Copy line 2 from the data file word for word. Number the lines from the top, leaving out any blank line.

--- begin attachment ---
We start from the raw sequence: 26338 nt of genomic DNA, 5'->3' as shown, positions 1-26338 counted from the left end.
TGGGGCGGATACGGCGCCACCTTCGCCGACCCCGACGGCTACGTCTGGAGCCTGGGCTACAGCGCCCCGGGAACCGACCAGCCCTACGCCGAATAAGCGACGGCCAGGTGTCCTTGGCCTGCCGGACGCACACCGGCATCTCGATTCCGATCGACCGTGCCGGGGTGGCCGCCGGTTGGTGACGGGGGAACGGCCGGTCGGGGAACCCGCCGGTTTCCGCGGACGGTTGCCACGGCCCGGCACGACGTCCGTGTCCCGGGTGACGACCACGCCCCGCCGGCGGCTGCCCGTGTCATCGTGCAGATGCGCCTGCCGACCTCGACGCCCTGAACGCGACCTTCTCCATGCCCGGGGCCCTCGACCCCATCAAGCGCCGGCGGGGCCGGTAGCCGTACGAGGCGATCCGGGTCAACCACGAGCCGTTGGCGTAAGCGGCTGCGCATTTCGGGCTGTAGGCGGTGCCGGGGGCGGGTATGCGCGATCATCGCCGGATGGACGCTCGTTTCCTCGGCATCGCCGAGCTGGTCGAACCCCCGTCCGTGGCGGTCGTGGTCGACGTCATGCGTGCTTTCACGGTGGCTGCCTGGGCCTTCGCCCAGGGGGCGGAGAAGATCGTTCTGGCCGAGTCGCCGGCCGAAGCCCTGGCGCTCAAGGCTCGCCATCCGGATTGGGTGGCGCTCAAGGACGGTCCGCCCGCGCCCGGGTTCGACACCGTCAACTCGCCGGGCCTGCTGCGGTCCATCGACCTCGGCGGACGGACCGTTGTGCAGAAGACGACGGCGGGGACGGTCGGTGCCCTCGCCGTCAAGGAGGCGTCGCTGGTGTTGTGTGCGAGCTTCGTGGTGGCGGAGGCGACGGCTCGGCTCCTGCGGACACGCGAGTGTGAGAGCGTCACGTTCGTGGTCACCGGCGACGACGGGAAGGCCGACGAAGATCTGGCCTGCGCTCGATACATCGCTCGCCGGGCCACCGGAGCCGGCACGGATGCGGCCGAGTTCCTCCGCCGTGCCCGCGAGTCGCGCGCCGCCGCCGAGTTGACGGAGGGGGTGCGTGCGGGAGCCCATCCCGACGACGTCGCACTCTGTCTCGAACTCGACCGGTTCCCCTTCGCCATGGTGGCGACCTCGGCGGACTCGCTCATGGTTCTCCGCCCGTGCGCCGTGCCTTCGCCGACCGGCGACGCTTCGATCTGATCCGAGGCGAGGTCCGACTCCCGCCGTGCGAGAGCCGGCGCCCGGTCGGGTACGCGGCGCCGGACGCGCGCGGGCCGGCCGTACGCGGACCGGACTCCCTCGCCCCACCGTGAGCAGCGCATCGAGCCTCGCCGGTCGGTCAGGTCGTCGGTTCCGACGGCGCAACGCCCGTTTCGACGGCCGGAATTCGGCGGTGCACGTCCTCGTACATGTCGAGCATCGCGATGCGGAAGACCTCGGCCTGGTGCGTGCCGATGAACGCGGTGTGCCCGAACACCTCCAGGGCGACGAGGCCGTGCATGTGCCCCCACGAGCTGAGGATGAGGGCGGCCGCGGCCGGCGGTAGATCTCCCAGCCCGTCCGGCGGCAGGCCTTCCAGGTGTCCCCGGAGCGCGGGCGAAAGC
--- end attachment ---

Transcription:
TGGGGCGGATACGGCGCCACCTTCGCCGACCCCGACGGCTACGTCTGGAGCCTGGGCTACAGCGCCCCGGGAACCGACCAGCCCTACGCCGAATAAGCGACGGCCAGGTGTCCTTGGCCTGCCGGACGCACACCGGCATCTCGATTCCGATCGACCGTGCCGGGGTGGCCGCCGGTTGGTGACGGGGGAACGGCCGGTCGGGGAACCCGCCGGTTTCCGCGGACGGTTGCCACGGCCCGGCACGACGTCCGTGTCCCGGGTGACGACCACGCCCCGCCGGCGGCTGCCCGTGTCATCGTGCAGATGCGCCTGCCGACCTCGACGCCCTGAACGCGACCTTCTCCATGCCCGGGGCCCTCGACCCCATCAAGCGCCGGCGGGGCCGGTAGCCGTACGAGGCGATCCGGGTCAACCACGAGCCGTTGGCGTAAGCGGCTGCGCATTTCGGGCTGTAGGCGGTGCCGGGGGCGGGTATGCGCGATCATCGCCGGATGGACGCTCGTTTCCTCGGCATCGCCGAGCTGGTCGAACCCCCGTCCGTGGCGGTCGTGGTCGACGTCATGCGTGCTTTCACGGTGGCTGCCTGGGCCTTCGCCCAGGGGGCGGAGAAGATCGTTCTGGCCGAGTCGCCGGCCGAAGCCCTGGCGCTCAAGGCTCGCCATCCGGATTGGGTGGCGCTCAAGGACGGTCCGCCCGCGCCCGGGTTCGACACCGTCAACTCGCCGGGCCTGCTGCGGTCCATCGACCTCGGCGGACGGACCGTTGTGCAGAAGACGACGGCGGGGACGGTCGGTGCCCTCGCCGTCAAGGAGGCGTCGCTGGTGTTGTGTGCGAGCTTCGTGGTGGCGGAGGCGACGGCTCGGCTCCTGCGGACACGCGAGTGTGAGAGCGTCACGTTCGTGGTCACCGGCGACGACGGGAAGGCCGACGAAGATCTGGCCTGCGCTCGATACATCGCTCGCCGGGCCACCGGAGCCGGCACGGATGCGGCCGAGTTCCTCCGCCGTGCCCGCGAGTCGCGCGCCGCCGCCGAGTTGACGGAGGGGGTGCGTGCGGGAGCCCATCCCGACGACGTCGCACTCTGTCTCGAACTCGACCGGTTCCCCTTCGCCATGGTGGCGACCTCGGCGGACTCGCTCATGGTTCTCCGCCCGTGCGCCGTGCCTTCGCCGACCGGCGACGCTTCGATCTGATCCGAGGCGAGGTCCGACTCCCGCCGTGCGAGAGCCGGCGCCCGGTCGGGTACGCGGCGCCGGACGCGCGCGGGCCGGCCGTACGCGGACCGGACTCCCTCGCCCCACCGTGAGCAGCGCATCGAGCCTCGCCGGTCGGTCAGGTCGTCGGTTCCGACGGCGCAACGCCCGTTTCGACGGCCGGAATTCGGCGGTGCACGTCCTCGTACATGTCGAGCATCGCGATGCGGAAGACCTCGGCCTGGTGCGTGCCGATGAACGCGGTGTGCCCGAACACCTCCAGGGCGACGAGGCCGTGCATGTGCCCCCACGAGCTGAGGATGAGGGCGGCCGCGGCCGGCGGTAGATCTCCCAGCCCGTCCGGCGGCAGGCCTTCCAGGTGTCCCCGGAGCGCGGGCGAAAGC